"My fortune is better than I could imagine," Theodore said to himself, smiling with satisfaction. "Here is the circus I've always wanted to see, and it's within walking distance of my home. I've worked hard and deserve to treat myself to a diversion now and then. I shall attend it!"

He walked across the street to read the large sign posted in front of the big top. The sign was in English: All he could discern was the starting time of 7:00 p.m. It was obvious that there would be no show that night since everything was closed up and dark.

The next evening Theodore washed, dressed in his baggy wool pants and a clean shirt, and walked to the tent before the time appointed. Yet still there was no ticket booth, no clowns, no elephants, nor any visible signs of the circus. The tent flap, however, was open, and two men greeted him with a warm smile and handshake. They handed him a song sheet, which he couldn't read, and showed him to a plank bench.

Where are the bleachers? Where is the circus ring? Where are the trapeze ropes and other paraphernalia? he wondered. All he could see were planks for seating and a p1atform featuring an old pump organ. He was puzzled by this unusual "circus," but now that he was here, he might as well stay. He had nothing else to do, and it hadn't cost him a penny.

Soon the tent filled with people. A man in a suit and tie (something Theodore hoped to own himself one day) took the platform and began to sing. Theodore was thrilled to hear the music director sing songs about Jesus in Turkish, his native language. The pleasure was mitigated a bit, however, for all the other people around him sang only in English.

A distinguished-looking man, also dressed in a suit and tie, came to the platform and delivered a marvelous spiritual address, quoting many scriptures directly from the Bible. The man spoke clearly in Turkish and gave such an interesting talk that Theodore decided to return the next evening. It was good to hear his own language again after living in the Greek community for a year.

Theodore attended every subsequent meeting. The preacher portrayed Jesus as a personal Savior, one who cared deeply for those who followed Him. For the first time in his life Theodore felt God's love. He was thrilled with what he was learning and shared it with his clients. Awed with the prophecies in the biblical books of Daniel and Revelation, he placed his faith in the God who revealed His secrets to humanity. Now he knew God personally and understood why every person was important to Him. This was the God he had always yearned to know, the God whom he had dreamed about while still a young man in the shadow of Mount Ararat.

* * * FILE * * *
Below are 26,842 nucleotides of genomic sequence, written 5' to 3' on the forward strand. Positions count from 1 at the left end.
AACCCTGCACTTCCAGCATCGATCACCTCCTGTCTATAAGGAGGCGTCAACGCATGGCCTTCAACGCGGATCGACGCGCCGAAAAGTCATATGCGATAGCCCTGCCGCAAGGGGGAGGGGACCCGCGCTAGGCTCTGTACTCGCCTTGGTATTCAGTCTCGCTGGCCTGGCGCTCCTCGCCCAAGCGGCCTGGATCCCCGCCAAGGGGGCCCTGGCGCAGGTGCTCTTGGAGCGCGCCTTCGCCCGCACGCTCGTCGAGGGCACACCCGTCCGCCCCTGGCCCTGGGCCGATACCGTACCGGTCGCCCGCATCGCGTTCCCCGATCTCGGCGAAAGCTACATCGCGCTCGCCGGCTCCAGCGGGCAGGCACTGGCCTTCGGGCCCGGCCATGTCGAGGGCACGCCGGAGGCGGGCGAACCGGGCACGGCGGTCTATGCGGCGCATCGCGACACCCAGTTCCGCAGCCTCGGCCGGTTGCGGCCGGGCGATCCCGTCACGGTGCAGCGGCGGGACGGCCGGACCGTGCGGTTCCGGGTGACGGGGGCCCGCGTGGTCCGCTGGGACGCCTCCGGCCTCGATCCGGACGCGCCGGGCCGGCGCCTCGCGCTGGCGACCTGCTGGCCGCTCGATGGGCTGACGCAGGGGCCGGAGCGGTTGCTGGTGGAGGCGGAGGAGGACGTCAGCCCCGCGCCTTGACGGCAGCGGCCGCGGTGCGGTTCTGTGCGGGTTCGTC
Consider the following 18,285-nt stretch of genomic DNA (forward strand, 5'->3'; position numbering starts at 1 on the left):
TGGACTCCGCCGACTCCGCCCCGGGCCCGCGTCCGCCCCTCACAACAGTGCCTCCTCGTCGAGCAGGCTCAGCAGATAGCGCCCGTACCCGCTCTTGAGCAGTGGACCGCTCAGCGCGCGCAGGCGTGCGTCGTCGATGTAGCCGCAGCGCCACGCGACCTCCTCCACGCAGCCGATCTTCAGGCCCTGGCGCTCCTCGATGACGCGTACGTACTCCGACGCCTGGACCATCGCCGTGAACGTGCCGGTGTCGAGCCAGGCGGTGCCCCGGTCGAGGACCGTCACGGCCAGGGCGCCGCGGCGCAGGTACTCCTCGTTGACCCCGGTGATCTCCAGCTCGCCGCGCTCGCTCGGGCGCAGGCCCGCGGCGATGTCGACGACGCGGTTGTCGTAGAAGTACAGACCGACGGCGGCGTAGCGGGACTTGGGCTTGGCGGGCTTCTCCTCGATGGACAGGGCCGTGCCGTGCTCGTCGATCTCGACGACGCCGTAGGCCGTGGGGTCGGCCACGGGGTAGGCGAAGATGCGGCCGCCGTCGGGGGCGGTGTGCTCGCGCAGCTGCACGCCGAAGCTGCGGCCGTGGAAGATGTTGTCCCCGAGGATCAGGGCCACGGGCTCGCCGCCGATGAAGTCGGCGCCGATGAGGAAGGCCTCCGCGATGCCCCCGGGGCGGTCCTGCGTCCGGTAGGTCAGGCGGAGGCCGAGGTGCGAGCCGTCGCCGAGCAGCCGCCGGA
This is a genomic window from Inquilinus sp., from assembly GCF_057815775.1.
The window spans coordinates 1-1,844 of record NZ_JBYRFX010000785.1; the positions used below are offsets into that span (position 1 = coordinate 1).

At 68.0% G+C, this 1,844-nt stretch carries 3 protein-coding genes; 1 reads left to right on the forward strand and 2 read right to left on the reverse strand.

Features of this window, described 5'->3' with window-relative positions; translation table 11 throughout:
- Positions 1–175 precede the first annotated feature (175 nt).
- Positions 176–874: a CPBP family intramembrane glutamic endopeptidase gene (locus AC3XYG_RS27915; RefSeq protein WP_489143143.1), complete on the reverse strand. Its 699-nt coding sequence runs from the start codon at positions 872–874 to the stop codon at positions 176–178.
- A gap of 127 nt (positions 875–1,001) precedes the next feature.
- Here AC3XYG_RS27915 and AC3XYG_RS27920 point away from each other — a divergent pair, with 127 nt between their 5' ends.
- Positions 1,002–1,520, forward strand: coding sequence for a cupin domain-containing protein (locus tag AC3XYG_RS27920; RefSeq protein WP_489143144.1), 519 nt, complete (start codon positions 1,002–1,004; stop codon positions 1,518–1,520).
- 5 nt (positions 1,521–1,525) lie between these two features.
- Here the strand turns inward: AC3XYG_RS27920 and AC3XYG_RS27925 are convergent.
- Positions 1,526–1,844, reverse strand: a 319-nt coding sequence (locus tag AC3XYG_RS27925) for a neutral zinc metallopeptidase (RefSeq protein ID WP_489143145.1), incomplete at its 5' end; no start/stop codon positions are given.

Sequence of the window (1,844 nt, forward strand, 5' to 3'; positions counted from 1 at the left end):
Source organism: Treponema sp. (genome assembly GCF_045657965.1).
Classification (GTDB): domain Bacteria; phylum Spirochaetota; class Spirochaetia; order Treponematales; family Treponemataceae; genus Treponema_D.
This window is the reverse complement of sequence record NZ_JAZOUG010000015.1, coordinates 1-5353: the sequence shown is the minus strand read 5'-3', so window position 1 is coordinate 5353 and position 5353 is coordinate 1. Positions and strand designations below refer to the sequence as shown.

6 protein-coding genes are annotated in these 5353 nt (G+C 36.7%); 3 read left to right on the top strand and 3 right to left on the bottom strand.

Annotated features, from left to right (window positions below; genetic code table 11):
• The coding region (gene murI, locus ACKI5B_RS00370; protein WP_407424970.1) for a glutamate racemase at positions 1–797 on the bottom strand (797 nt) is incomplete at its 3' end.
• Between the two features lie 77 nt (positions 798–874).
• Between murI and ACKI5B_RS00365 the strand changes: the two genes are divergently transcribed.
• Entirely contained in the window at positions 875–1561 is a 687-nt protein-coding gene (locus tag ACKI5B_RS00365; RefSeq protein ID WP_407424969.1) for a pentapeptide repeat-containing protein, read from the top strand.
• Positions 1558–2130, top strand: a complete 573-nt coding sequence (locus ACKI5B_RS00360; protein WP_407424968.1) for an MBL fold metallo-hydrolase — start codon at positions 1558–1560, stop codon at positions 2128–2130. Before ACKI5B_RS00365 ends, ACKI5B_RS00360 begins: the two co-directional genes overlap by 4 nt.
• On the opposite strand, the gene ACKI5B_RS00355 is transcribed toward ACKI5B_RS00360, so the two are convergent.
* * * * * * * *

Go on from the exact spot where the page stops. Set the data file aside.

On the evening that the pastor called for those who wanted to serve God completely to come forward in commitment, Theodore practically raced to the front. But when the pastor examined the candidates for baptism, Theodore was perplexed.

"Why don't you use the Turkish language to question us?" he asked.

The pastor was aghast. He didn't understand a thing Theodore said, nor did anyone else on the evangelistic team. They found a Greek in the audience who translated for Theodore. It was then Theodore learned that no one had either sung or spoken in Turkish. The news was overwhelming to the cobbler, standing under the big tent, tears streaming down his face. The Holy Spirit had been poured out on him in a most singular way--his private Pentecost had caused him to hear in Turkish. As he marveled at the miracle, he prayed that God would show him what he should do to help others learn the wonderful plan of salvation that he now understood.

Theodore Anthony was baptized in the summer of 1888. He studied his Greek Bible faithfully and tried to learn English so that he might enjoy and participate in church services with fellow believers.

Home Again
After living in America for just two years, Theodore discovered that God had a special job for him. In January of 1889 Theodore felt deeply impressed to return to Turkey to preach the gospel message. The land of his birth, which he had waited 28 years to leave, now beckoned him as it had once beckoned the apostle Paul. Some might have circumvented the Spirit's call by offering excuses or pointing to the previous providences of God that seemed to indicate another direction. But Theodore obeyed the voice he had come to recognize. No sponsor and no church were involved: no promises of financial support were made. Within weeks he proceeded to sell his house and his business to become a self-supporting missionary in Turkey.

"You are crazy to leave all you've dreamed of having and return to Turkey," his Greek neighbors told him. "There's no future for Christians there!"

Theodore knew how right they were, but God, who never makes a mistake, had called him specifically. And Theodore responded, even at the cost of his new and comfortable life in America.

Armed with Greek and Armenian Bibles and any literature he could find in those languages, Theodore returned to Turkey. He was impressed to take books and literature in English, French, and German, as well, even though he could not read those languages himself, for someone else might need them. Thus began the first permanent Seventh-day Adventist work in the Middle East.1

First Fruits
Thrilled with his message and empowered with the Holy Spirit, Theodore began an aggressive work among the Christians of Constantinople. Predictably, there was opposition: a Protestant missionary society heard of the enthusiastic evangelist and almost immediately arranged to have him put into prison. Fighting his case in court depleted his resources, so Theodore returned to his cobbler's bench and witnessed as he worked. Poor and homeless again, he rented a room from an Armenian acquaintance, Mr. Baharian.